Despite taking a massive financial hit from the COVID-19 pandemic, Port Authority boss Rick Cotton assured stakeholders Monday that the LaGuardia AirTrain project still has the green light.
The reassurance comes a day before the Federal Aviation Administration is set to begin its public review of the project.
Speaking at a panel organized by the Association for a Better New York, Cotton gave updates on the AirTrain, which is in many ways the seminal piece of the $8 billion rebuild of LaGuardia Airport.
In addition to his assurance that the project will go on despite deep financial troubles at the authority, Cotton said the Federal Aviation Administration had completed a little over half of its independent environmental review of the project and determined that the AirTrain route as proposed by the Port Authority is indeed the most viable.
“The FAA did its own independent analysis and it came to the same conclusion,” Cotton said. “It is an independent validation and verification of that being by far the most preferable route for the AirTrain to follow.”
A matter of much contention, the AirTrain route proposed by the Port Authority runs from Penn Station to Grand Central Station in Manhattan, to the Willets Point Long Island Rail Road Station. From there, the AirTrain would run on the northern edge of the Grand Central Parkway before touching down at LaGuardia Airport, six minutes later.
The route, according to Cotton, has many benefits, including mitigating traffic to the airport, cutting back on pollution and making the smallest impact on the East Elmhurst community.
“While we’re in the COVID-19 period, travel will come back, the congestion will come back and the pollution will come back,” Cotton said. “It is a route that has no takings of private property and no construction in built-up areas either residential or commercial … Until three weeks ago, the route of the AirTrain from the airport to Willets Point was the route that had been determined based on extensive engineering studies, consultant studies, consultation with the community carried out by the Port Authority … The Federal Aviation Administration agreed with our assessment that the alignment – the route we have proposed – should be the preferred alternative.”
Despite the potential to carry 6 to 10 million riders per year free of emissions, communities in East Elmhurst and the surrounding neighborhoods have been vocal in their opposition to the project and the potential impact it would have on property values and quality of life.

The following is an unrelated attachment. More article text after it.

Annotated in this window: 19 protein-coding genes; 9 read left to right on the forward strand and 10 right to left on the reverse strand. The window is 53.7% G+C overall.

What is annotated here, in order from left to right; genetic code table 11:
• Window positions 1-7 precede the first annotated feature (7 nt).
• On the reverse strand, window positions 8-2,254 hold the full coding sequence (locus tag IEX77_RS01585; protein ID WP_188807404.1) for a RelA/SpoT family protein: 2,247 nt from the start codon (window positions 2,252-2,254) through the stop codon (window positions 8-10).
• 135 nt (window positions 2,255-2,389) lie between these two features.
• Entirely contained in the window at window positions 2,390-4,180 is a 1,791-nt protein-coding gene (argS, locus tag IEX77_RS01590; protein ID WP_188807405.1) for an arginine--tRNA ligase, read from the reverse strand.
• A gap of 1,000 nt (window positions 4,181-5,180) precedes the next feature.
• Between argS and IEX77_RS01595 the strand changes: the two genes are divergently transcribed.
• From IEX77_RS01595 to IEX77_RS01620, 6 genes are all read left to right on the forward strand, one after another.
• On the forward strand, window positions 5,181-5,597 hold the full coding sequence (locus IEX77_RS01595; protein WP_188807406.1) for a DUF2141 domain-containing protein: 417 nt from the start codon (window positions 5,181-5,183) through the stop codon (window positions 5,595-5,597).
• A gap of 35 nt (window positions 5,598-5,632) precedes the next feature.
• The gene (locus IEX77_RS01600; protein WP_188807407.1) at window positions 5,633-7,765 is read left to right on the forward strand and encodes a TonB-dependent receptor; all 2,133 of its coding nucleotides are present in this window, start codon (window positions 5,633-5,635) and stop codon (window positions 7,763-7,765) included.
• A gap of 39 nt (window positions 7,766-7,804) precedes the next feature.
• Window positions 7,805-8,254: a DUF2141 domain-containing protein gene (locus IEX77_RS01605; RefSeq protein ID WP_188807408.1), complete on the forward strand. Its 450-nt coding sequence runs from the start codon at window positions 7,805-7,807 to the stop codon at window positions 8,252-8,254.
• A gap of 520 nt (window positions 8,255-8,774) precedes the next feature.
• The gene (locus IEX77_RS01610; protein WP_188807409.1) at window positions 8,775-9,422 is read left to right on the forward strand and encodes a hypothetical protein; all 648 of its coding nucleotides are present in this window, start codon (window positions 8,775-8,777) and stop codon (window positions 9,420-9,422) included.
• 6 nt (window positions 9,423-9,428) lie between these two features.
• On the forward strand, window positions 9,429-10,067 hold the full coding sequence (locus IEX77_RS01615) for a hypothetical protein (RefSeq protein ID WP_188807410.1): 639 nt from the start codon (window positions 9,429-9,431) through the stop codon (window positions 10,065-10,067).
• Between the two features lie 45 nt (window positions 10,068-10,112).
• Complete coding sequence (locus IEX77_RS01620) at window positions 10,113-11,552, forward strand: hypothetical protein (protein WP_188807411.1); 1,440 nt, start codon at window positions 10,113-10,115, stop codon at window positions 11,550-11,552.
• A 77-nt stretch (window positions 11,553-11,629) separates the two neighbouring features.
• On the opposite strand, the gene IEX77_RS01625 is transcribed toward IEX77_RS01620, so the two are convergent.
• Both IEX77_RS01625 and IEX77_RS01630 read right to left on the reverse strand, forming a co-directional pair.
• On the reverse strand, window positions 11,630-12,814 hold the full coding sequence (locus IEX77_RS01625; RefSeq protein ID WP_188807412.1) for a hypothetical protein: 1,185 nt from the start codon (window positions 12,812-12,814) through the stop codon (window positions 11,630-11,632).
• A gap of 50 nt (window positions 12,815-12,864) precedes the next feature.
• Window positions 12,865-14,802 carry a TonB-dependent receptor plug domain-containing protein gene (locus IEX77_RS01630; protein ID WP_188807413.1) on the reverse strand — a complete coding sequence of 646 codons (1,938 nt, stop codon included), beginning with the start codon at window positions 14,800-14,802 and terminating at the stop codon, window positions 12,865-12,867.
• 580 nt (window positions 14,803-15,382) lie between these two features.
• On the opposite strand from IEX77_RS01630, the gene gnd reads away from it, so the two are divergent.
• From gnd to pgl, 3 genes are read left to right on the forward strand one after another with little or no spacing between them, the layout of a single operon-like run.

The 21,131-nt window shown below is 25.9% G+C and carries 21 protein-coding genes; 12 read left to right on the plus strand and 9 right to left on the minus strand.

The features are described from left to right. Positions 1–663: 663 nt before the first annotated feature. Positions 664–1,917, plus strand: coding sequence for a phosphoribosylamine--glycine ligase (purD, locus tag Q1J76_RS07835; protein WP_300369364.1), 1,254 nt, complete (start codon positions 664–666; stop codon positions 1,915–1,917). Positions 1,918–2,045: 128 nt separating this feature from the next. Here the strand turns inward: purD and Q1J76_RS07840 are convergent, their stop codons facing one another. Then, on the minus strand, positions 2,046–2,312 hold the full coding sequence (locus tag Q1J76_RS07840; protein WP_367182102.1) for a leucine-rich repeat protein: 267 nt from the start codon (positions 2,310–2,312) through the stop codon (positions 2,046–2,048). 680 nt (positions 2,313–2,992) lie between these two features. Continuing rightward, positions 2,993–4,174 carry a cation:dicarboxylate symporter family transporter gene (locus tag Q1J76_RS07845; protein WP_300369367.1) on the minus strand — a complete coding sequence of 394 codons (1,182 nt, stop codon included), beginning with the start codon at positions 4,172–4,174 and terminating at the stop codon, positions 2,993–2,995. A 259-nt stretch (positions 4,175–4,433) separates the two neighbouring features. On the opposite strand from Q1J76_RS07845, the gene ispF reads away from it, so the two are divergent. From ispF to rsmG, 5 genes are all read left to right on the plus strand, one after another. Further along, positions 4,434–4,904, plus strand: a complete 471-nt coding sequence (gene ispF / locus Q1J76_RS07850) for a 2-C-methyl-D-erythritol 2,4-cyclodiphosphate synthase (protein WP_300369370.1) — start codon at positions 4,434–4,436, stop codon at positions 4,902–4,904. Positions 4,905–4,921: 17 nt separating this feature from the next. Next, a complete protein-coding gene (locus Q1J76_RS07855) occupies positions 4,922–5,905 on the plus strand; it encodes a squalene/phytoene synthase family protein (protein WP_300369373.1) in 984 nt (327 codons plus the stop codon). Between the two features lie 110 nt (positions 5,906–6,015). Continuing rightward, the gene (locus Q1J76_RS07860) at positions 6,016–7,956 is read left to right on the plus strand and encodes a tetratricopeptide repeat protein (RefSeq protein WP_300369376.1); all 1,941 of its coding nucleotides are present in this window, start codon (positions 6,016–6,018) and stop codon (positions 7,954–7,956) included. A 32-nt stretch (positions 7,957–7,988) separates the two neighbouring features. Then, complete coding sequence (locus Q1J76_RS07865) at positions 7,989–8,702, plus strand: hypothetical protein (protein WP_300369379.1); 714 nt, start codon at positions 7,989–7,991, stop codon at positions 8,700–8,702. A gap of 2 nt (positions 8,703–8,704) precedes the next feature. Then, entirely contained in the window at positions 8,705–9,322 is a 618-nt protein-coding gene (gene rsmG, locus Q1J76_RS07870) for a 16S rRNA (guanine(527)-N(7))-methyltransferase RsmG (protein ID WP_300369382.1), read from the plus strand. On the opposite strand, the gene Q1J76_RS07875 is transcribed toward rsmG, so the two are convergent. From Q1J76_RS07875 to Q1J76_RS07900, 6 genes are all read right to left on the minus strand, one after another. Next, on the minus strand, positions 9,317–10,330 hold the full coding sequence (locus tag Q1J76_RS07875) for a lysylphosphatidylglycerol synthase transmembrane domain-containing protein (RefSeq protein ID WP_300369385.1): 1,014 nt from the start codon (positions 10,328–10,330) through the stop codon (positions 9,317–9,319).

Though the Port Authority has historically been a self-sustaining entity, its leaders asked the federal government for $3 billion dollars in relief funds in July, a move that was scorned by many, including Congresswoman Alexandria Ocasio-Cortez.
“While state and local funding is desperately needed in the next COVID-19 relief package, it would be the ultimate insult to finally send aid to this community in the form of a project that they firmly oppose and that could further jeopardize their health and safety,” said Ocasio-Cortez. “The proposed Willis Point route is likely to lead to overcrowding on the 7 train, a concern the community has raised for years but which has gained additional urgency in a post-COVID-19 era. There are also valid ecological concerns about the construction through park and marshland that this route would require. Most importantly, however, is the general disregard for community input. Over half of the public comments submitted to this project opposed the AirTrain and yet this majority was utterly disregarded.”
But the community will soon again have the opportunity to share their concerns as the FAA begins its public review process on the project on Tuesday, Sept. 22. Three public hearings will be held on the project this week and members of the public have until Oct. 5 to submit their opinions on the environmental review.
In addition to the LaGuardia AirTrain, the Port Authority has also committed to revamping the AirTrain at Newark Airport. Though the 2021 groundbreaking on the LaGuardia AirTrain project may seem dubious in the wake of the authority’s financial issues, Cotton remained steadfast that the project will go on.
“We are not going to leave these airport projects unfinished and that includes these two AirTrains,” Cotton said.
Additional reporting by Mark Hallum.